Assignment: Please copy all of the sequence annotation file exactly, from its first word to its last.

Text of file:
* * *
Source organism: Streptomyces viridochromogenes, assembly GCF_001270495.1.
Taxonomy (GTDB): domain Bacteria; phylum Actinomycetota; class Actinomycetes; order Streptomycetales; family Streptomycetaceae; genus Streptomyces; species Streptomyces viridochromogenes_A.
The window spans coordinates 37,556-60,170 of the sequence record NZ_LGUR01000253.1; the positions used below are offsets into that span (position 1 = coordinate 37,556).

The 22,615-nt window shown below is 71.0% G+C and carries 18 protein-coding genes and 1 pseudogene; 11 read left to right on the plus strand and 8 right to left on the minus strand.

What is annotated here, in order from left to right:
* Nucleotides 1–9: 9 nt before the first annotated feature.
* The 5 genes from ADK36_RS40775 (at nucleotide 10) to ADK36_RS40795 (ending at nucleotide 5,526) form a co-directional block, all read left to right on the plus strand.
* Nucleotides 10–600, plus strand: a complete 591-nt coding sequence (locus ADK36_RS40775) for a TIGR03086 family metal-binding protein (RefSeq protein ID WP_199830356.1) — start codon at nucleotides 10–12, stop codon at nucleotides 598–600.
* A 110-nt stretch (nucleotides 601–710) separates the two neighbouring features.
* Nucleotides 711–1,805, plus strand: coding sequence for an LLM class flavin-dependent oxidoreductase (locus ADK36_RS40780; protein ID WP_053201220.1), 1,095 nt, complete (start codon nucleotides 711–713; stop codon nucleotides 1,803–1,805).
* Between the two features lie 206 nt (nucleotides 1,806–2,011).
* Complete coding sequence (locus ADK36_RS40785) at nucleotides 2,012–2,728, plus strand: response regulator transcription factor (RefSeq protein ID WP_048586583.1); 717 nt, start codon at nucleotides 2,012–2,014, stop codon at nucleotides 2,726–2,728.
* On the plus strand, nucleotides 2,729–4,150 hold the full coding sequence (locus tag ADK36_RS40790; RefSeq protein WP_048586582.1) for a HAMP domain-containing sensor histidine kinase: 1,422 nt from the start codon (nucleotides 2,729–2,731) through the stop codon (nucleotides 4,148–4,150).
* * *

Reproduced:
Source organism: Streptomyces viridochromogenes, assembly GCF_001270495.1.
Taxonomy (GTDB): domain Bacteria; phylum Actinomycetota; class Actinomycetes; order Streptomycetales; family Streptomycetaceae; genus Streptomyces; species Streptomyces viridochromogenes_A.
The window spans coordinates 37,556-60,170 of the sequence record NZ_LGUR01000253.1; the positions used below are offsets into that span (position 1 = coordinate 37,556).

The 22,615-nt window shown below is 71.0% G+C and carries 18 protein-coding genes and 1 pseudogene; 11 read left to right on the plus strand and 8 right to left on the minus strand.

What is annotated here, in order from left to right:
* Nucleotides 1–9: 9 nt before the first annotated feature.
* The 5 genes from ADK36_RS40775 (at nucleotide 10) to ADK36_RS40795 (ending at nucleotide 5,526) form a co-directional block, all read left to right on the plus strand.
* Nucleotides 10–600, plus strand: a complete 591-nt coding sequence (locus ADK36_RS40775) for a TIGR03086 family metal-binding protein (RefSeq protein ID WP_199830356.1) — start codon at nucleotides 10–12, stop codon at nucleotides 598–600.
* A 110-nt stretch (nucleotides 601–710) separates the two neighbouring features.
* Nucleotides 711–1,805, plus strand: coding sequence for an LLM class flavin-dependent oxidoreductase (locus ADK36_RS40780; protein ID WP_053201220.1), 1,095 nt, complete (start codon nucleotides 711–713; stop codon nucleotides 1,803–1,805).
* Between the two features lie 206 nt (nucleotides 1,806–2,011).
* Complete coding sequence (locus ADK36_RS40785) at nucleotides 2,012–2,728, plus strand: response regulator transcription factor (RefSeq protein ID WP_048586583.1); 717 nt, start codon at nucleotides 2,012–2,014, stop codon at nucleotides 2,726–2,728.
* On the plus strand, nucleotides 2,729–4,150 hold the full coding sequence (locus tag ADK36_RS40790; RefSeq protein WP_048586582.1) for a HAMP domain-containing sensor histidine kinase: 1,422 nt from the start codon (nucleotides 2,729–2,731) through the stop codon (nucleotides 4,148–4,150).